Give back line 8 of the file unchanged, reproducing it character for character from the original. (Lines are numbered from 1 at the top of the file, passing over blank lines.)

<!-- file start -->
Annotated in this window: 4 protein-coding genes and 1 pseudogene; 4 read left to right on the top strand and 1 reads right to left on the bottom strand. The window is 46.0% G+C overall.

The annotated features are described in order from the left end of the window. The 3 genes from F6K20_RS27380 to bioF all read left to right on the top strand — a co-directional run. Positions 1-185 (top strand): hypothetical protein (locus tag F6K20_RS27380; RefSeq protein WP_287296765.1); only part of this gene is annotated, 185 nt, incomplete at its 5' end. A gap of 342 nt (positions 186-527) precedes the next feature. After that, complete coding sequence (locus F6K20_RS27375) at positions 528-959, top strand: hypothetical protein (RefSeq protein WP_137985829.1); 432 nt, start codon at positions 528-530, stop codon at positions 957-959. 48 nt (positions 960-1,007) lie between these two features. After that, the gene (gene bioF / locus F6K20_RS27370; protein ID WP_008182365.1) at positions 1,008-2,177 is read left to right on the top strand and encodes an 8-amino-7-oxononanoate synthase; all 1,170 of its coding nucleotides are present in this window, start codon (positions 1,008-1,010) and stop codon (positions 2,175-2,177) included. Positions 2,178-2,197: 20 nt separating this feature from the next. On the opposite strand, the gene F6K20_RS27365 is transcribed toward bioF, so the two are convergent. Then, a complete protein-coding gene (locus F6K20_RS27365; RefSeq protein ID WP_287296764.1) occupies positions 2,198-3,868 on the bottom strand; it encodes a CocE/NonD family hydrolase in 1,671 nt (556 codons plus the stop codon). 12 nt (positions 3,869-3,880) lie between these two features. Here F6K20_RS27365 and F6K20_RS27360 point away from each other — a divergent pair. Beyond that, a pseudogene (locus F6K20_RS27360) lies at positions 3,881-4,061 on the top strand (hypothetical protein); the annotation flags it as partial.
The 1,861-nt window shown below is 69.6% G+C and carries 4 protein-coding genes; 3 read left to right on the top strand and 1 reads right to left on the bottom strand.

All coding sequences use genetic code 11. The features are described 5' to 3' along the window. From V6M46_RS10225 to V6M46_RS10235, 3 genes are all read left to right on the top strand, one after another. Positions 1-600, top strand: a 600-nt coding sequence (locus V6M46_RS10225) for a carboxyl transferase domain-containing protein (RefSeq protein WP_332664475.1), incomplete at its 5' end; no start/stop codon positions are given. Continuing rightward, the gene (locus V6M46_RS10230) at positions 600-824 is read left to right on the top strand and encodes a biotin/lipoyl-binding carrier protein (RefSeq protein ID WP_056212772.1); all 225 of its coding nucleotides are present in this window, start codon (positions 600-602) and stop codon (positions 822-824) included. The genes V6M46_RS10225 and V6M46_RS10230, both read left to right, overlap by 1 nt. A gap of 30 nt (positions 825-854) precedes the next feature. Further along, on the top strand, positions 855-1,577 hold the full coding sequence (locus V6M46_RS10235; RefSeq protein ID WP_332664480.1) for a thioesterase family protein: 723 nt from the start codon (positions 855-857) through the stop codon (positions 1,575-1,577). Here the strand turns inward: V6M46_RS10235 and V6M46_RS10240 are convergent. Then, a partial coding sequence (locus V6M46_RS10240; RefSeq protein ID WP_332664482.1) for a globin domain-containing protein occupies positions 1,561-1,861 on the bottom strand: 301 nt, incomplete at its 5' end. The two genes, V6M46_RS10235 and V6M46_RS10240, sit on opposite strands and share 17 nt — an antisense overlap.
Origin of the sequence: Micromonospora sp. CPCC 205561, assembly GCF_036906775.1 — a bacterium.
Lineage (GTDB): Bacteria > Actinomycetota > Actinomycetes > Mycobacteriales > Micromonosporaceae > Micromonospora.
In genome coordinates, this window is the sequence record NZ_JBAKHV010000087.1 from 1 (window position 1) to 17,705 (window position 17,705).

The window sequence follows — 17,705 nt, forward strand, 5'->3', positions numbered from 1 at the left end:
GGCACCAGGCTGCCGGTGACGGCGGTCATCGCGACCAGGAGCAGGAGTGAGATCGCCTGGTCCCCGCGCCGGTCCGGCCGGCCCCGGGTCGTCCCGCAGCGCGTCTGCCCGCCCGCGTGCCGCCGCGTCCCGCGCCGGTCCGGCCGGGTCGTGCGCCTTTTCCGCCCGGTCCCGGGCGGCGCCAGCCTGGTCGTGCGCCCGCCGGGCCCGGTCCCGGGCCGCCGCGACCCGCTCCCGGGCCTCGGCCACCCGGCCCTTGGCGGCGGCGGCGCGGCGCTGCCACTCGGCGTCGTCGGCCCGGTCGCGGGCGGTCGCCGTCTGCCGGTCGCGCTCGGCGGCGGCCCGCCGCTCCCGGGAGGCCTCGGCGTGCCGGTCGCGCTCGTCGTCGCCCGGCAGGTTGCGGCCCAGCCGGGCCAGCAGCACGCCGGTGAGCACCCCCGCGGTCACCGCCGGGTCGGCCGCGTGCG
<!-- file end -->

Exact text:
The window sequence follows — 17,705 nt, forward strand, 5'->3', positions numbered from 1 at the left end: